PUBLIC ASKS: Is it true a school board member attended a BLM rally even though she insists students need to remain at home because of COVID-19?

QUESTION: Is it true that Alamance-Burlington school board member Patsy Simpson went to a “Black Lives Matter” rally in downtown Graham this past weekend, even though she has voted repeatedly to keep ABSS students at home due to the coronavirus pandemic?

ANSWER: Simpson confirmed to the newspaper this week that she’d attended a protest in downtown Graham this past Saturday night, though she described it as a response to the violence that took place last week at the U.S. Capitol, not a “Black Lives Matter” protest. A video showing Simpson at the protest last weekend later circulated online with a caption reading, “Keep the kids out of school. Tells us to stay home. Yet she’s protesting in the streets of Graham while she’s [supposed] to be in quarantine, according to her post.”

ABSS students have been receiving their instruction remotely – at home, via computer – since COVID-19 emerged in the state in March of last year. School board members voted 5-2 this week to resume in person instruction in March [see related story, this edition].

Simpson self-quarantined after learning she may have been exposed to COVID-19 through a family member, she said Wednesday in an interview with The Alamance News. “I was potentially exposed on December 26 or December 27,” Simpson elaborated. “With the delay in contact tracing, I self-quarantined and, yes, I made that statement on Facebook.” Simpson said she had not tested positive for the virus and insisted she had worn a face mask and adhered to six-foot social distancing guidelines during the protest, contrary to criticisms lodged after the video was circulated on social media.

As a cancer survivor who’s considered at high risk for severe illness from COVID-19, Simpson recalled this week that she has stayed at home for the most part since the coronavirus pandemic began. “I know how serious this virus is; I’ve had too many family members affected by it,” she told the newspaper.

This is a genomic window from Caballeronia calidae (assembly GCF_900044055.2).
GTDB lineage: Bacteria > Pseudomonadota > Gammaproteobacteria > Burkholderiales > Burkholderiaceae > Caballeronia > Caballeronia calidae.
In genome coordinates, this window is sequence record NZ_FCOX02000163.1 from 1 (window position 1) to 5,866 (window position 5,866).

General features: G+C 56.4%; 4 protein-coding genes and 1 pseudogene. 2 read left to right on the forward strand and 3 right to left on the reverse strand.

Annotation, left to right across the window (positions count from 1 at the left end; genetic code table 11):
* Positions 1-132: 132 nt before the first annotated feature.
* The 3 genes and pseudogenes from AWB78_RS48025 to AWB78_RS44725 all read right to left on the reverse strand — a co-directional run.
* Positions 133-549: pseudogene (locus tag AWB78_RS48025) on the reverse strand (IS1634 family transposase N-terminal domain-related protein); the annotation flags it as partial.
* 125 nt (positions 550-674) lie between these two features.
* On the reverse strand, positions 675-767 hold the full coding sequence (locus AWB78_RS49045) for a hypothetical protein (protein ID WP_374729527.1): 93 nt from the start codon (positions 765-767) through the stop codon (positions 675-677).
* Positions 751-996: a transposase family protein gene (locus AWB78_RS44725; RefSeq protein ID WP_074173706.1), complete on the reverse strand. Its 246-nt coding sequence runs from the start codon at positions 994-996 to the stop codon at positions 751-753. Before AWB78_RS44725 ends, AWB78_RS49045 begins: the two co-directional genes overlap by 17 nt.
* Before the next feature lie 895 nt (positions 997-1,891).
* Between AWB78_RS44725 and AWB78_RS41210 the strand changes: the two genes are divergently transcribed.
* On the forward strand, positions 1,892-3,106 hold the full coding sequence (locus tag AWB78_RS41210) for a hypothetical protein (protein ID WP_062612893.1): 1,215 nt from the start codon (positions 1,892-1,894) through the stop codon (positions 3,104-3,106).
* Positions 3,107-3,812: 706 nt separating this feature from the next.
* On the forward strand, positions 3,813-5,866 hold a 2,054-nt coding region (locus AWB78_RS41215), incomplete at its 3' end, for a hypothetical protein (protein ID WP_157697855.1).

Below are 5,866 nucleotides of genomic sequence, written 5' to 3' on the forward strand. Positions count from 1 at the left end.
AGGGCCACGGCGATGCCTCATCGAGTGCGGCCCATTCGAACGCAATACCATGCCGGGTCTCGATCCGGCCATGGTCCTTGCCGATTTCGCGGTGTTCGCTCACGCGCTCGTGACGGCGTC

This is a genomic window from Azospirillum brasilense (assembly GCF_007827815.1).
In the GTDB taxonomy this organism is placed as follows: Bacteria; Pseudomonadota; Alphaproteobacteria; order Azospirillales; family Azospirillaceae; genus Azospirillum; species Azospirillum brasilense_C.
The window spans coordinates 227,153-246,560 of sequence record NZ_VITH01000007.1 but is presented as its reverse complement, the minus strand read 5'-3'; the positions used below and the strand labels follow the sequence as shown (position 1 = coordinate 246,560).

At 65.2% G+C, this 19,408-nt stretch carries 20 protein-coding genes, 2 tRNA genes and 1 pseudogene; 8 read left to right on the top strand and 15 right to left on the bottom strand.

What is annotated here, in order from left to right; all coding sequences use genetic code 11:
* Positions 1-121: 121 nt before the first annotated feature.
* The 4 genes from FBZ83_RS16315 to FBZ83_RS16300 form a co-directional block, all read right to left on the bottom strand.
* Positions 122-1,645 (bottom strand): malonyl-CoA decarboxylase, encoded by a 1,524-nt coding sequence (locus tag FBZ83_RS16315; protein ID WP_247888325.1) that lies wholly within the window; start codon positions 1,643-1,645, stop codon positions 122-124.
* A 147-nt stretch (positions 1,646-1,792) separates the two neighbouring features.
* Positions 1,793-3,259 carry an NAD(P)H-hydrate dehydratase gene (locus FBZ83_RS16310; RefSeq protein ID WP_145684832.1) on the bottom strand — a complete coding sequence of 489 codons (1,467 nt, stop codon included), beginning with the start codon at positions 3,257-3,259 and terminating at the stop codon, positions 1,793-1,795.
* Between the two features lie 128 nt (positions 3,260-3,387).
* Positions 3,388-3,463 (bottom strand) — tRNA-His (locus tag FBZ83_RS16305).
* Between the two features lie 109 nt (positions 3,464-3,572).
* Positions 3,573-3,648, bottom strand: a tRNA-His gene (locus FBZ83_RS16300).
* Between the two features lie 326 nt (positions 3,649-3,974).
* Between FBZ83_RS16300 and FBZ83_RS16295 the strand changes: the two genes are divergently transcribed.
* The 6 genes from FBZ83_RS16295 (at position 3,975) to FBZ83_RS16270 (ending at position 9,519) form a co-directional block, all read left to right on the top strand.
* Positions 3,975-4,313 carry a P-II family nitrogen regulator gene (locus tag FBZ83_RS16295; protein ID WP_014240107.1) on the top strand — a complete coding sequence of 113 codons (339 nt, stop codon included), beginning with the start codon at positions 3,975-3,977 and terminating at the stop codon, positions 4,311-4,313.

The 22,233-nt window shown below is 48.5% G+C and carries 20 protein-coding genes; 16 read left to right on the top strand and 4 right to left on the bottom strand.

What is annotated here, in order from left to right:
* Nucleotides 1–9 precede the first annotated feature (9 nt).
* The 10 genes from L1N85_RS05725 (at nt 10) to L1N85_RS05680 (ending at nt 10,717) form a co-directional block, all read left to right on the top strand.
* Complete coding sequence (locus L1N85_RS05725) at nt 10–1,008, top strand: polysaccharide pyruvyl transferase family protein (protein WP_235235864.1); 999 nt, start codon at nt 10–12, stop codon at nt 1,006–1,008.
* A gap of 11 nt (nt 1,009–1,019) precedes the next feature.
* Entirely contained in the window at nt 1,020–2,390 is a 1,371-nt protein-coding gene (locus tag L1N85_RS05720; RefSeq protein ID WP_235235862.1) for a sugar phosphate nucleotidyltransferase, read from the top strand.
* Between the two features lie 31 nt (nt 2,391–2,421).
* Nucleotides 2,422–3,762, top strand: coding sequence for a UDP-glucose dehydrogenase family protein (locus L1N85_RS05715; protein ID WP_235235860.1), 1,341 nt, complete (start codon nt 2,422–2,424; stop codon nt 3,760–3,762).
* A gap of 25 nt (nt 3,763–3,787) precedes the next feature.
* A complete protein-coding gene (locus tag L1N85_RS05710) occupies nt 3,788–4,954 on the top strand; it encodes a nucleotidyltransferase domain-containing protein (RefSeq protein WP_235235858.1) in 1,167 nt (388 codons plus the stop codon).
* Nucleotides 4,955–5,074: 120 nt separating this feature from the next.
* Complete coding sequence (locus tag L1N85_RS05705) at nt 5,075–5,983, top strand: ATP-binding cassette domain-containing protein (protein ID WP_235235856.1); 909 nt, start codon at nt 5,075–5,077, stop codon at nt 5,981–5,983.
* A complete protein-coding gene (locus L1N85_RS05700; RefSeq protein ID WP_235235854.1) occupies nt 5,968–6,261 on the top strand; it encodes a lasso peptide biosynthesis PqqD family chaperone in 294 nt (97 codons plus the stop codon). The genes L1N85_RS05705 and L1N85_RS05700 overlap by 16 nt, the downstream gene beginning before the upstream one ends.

Simpson also acknowledged the mixed message she might have given by attending the protest, while maintaining her opposition to reopening schools. “I don’t know what that has to do with my right to go out and stand in downtown Graham,” she added.

“As an elected official, I have been told that [my position on this issue] is something my constituents and the people I represent may not like,” Simpson said Wednesday. “I respect that, but they have to understand I’m a person, as well. I was so disappointed in what happened at our Capitol, I had to take a stance. I was frustrated, seeing on the news what’s happening in our country. And I needed to get out of my house. I don’t know what that has to do with my right to go out and stand in downtown Graham. It was one night this past weekend. I’m so tired of being in the house, and I said [to my daughter], ‘Let’s go do this.’”

Simpson said she’d found out about the protest on Facebook and “felt as an American citizen, it would give me an opportunity to express my disappointment” in the violence that occurred in Washington, D.C. last week. She estimated that about 10 people attended the protest in downtown Graham this past Saturday night.